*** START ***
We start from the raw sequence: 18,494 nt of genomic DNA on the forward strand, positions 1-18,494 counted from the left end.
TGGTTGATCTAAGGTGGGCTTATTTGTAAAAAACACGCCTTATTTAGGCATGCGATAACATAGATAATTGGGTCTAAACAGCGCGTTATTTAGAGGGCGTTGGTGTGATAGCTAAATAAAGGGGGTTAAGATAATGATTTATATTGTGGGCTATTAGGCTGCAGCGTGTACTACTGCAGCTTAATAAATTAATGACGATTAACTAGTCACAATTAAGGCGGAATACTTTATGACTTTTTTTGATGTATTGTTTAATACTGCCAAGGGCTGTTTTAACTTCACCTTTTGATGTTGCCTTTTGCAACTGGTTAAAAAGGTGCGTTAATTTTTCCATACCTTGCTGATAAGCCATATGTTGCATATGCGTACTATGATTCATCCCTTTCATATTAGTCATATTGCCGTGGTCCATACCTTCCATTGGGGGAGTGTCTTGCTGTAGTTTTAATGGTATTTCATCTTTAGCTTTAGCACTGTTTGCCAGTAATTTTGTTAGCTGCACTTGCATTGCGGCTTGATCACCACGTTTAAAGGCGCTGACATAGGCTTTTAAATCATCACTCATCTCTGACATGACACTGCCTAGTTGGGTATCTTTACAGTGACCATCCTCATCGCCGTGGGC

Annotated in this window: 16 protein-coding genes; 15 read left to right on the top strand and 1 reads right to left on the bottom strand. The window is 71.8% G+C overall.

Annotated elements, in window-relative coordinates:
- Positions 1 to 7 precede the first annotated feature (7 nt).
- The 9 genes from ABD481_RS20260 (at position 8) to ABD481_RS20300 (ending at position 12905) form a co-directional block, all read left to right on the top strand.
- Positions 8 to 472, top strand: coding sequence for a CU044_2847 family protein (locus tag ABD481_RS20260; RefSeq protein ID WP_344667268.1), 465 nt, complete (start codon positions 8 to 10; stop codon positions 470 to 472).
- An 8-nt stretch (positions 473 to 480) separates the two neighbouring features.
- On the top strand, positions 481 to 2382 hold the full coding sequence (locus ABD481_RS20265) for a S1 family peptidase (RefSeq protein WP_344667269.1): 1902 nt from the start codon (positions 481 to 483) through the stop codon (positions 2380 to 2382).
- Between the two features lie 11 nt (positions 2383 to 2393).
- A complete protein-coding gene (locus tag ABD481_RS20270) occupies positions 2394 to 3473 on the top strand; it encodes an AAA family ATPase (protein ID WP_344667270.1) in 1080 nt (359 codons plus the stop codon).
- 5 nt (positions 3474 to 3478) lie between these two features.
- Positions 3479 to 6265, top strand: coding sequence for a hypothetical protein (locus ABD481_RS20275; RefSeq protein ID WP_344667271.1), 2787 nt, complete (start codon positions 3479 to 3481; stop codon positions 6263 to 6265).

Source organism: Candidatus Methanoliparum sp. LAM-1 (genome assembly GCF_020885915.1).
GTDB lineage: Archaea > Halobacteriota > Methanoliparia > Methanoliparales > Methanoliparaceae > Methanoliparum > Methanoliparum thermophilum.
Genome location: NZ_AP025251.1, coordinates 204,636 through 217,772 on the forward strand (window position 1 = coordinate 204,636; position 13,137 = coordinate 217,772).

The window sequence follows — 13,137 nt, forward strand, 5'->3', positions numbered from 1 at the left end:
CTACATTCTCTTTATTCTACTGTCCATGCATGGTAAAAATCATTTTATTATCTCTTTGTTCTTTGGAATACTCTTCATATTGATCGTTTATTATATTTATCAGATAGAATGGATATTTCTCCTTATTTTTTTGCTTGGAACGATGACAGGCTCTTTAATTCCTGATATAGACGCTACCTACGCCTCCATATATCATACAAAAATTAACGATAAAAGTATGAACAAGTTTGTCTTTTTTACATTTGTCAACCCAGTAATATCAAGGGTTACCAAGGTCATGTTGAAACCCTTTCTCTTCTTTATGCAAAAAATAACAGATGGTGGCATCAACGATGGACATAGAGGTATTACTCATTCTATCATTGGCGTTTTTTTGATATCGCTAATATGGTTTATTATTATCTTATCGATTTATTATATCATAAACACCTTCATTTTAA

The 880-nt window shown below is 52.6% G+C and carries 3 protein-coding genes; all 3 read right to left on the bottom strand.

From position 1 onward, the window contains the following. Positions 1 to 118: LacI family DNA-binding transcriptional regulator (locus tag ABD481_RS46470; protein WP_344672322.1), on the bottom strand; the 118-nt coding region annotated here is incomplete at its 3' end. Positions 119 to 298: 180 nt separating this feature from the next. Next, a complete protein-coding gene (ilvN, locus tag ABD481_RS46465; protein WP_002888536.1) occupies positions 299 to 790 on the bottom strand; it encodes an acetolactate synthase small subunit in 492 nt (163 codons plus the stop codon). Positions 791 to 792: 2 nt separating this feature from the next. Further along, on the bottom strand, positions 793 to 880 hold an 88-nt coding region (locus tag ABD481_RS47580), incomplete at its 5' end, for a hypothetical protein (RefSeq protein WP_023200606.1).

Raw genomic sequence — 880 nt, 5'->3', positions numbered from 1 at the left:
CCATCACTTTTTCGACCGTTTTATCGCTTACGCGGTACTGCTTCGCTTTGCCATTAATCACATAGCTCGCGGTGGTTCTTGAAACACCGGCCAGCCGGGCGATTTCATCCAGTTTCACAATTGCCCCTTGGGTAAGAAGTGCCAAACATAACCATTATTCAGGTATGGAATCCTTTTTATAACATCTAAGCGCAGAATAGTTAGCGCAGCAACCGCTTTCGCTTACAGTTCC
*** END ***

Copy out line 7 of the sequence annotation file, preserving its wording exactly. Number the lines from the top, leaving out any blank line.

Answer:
- Positions 8 to 472, top strand: coding sequence for a CU044_2847 family protein (locus tag ABD481_RS20260; RefSeq protein ID WP_344667268.1), 465 nt, complete (start codon positions 8 to 10; stop codon positions 470 to 472).